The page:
Their pumpkin lasagna was especially fabulous, Kabocha and butternut squash puree layered with pasta sheets, Parmigiano, brown butter sage glaze and gobs of hand-pulled buffalo mozzarella, topped with cubes of al dente squash and greens. The wine pairing: a hearty 2006 Borie La Vitarelle from the south of France.
When we arrived, the Whole Roasted Niman Ranch Suckling Pig was on the counter, a real showstopper, bound with twine and crisp-skinned. Poley cooks a free-range piglet every week at Michael’s on Naples, stuffing the beast with fennel, dill and garlic. Here, the piglet came with cranberry, flageolet and lima beans, plus blistered carrots roasted with red wine vinegar and herbs. The wine: a 2004 Bridesmaid Red produced by Pam Starr and Drew Neiman at their custom crush facility in Napa Valley.
Tara Maxey handled dessert duties. Even without her ice cream maker (stolen the night before), she made three impressive desserts, highlighted by the Caramelized Yellow and White Peaches Baked into Sweet Polenta cake with Tricolore Raspberries. Yet another highlight: Maxey’s signature chocolate cookies incorporating four kinds of chocolate, simultaneously bitter and sweet, with crunchy bits.
14. La Grande Orange Café – Pasadena – November 5, 2008
Two kinds of Los Angeles restaurants seem to serve as critic-bait. A new restaurant from an established chef usually falls into that camp. For example: Suzanne Goin’s A.O.C., Nancy Silverton’s Osteria Mozza or Michael Mina’s XIV. Other restaurants attract notice for their innovation. Consider The Bazaar, a new Beverly Hills restaurant from José Andrés, who conquered D.C. with molecular gastronomy. Then there are restaurants that don’t fit either paradigm that just serve reliably good food made from high-quality ingredients. They attract a steady stream of loyal followers, but don’t offer glitz. A leading example is Pasadena’s La Grande Orange Café.
The former Santa Fe railway depot has evolved since the March opening. Scott Malin was the original Executive Chef. Now it’s Vincent Valenzona, who’d apprenticed with Joachim Splichal and Wolfgang Puck before signing on with LGO. As always, everything is made to order and no ingredients are frozen or come from a can. First up: chilled slices of silky yellowtail sashimi in ponzu sauce with diced red and green chilies. Every day, LGO usually offers a couple seasonal specials. This day, it was a bowl of earthy tomato soup containing oversized baguette croutons and a single fried basil leaf. On the side: a premium grilled cheese sandwich with Tillamook cheddar and smoky slices of Nueske, showered with fresh-shaved Parmigiano. A new addition to the menu: New York strip steak flavored rosemary and garlic butter, char-grilled over oak. The steak came with spicy broccolini sautéed with caramelized onions and red chile flakes, plus high-caliber French fries dusted with barbecue seasoning. Short rib tacos combined grilled corn tortillas, diced tomato and chunky guacamole. On the side: rice with black beans drizzled with crema and a dish of smoky chile sauce. For dessert, we split another seasonal special: a generous slice of silky pumpkin pie spooned with fresh whipped cream. To drink, the deluxe Arnold Palmer utilized simple syrup, lemon juice and a single mint leaf.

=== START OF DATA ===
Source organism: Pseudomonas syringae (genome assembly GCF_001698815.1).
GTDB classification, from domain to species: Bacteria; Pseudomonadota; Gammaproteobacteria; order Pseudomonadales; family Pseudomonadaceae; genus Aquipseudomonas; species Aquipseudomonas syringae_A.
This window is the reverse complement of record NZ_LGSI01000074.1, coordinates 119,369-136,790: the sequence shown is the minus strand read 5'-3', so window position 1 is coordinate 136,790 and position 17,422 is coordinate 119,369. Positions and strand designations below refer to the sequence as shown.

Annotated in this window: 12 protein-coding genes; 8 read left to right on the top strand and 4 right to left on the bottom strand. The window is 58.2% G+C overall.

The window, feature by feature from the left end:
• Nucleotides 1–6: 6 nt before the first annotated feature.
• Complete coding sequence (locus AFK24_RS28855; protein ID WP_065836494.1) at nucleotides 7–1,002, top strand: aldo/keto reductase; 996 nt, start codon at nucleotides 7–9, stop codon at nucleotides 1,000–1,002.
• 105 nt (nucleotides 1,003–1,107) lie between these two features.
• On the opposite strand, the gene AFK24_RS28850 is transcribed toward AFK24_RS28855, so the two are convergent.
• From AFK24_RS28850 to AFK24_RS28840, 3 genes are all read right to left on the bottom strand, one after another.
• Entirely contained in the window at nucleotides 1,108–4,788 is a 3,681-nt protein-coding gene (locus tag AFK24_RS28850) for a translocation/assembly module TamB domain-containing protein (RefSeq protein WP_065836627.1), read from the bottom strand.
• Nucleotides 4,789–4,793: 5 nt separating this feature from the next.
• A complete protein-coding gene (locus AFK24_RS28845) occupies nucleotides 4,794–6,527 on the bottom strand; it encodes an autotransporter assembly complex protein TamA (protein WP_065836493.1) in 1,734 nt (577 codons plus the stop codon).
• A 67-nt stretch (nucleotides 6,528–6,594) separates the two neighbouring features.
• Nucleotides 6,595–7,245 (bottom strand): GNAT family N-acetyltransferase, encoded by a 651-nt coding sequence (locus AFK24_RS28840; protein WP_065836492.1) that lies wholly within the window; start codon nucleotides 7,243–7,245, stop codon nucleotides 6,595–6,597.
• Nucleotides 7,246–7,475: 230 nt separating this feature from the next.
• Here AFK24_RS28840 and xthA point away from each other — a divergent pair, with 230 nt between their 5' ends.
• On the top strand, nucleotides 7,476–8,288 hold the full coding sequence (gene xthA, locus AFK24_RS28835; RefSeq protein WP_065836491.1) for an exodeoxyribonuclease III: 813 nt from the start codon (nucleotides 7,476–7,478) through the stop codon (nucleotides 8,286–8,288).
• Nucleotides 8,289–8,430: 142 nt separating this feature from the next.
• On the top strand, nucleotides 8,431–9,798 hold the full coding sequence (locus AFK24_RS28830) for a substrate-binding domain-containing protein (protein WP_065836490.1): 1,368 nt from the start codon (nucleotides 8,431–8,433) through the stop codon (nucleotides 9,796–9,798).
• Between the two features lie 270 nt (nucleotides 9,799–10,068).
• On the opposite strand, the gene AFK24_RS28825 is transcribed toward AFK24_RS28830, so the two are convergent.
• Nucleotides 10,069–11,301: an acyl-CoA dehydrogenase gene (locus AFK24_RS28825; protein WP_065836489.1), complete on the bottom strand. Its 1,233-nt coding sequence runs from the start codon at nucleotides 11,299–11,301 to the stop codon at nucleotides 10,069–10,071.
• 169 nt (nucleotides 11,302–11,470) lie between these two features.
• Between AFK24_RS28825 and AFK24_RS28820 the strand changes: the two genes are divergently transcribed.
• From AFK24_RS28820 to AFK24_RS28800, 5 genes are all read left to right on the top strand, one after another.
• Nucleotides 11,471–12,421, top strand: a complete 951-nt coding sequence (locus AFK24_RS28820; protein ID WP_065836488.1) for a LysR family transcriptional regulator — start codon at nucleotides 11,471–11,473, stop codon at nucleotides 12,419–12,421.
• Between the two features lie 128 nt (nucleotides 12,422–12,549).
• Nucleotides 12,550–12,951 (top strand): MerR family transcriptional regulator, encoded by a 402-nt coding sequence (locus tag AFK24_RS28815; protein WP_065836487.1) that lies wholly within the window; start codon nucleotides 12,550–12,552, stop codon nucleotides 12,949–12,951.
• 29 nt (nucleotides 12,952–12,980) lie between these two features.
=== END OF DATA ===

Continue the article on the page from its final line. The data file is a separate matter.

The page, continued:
At this point, I’ve eaten almost everything on the La Grande Orange Café menu and there’s never been a down dish. In less than a year, LGO has established itself as one of L.A.’s most reliable restaurants.
15. The Nickel Diner – Los Angeles – November 22, 2008
Kristen Trattner and Chef Monica May opened The Nickel Diner over the summer, helping to transform another block of downtown’s diminishing Skid Row while contributing one of L.A.’s better breakfasts. Pastry Chef Sharlena Fong has established a modern take on classic pastries, including the Bacon Donut, a textbook glazed donut showered with crispy bacon bits. 5th and Main involved spicy BBQ pork hash topped with two poached eggs. The hash was awesome, with chunks of potato that were nearly caramelized in porky runoff. The first scramble combined bacon, spinach, roasted garlic and gobs of goat cheese. No surprise, the accompanying roasted potatoes were crusty and excellent, with lush interiors. The salmon scramble included leeks, roasted tomatoes, chives and a squiggle of sour cream. This scramble came with a dish of cheesy polenta, which was like a sweeter, cheesier version of grits. Breakfast also came with a choice of toast, including white, wheat or sourdough. Tables at The Nickel host containers of seasonal jam. Today, that meant strawberry-pear. The Nickel team plans to open for dinner and late-night. There’s no reason to think their food will decline as the skies grow dark.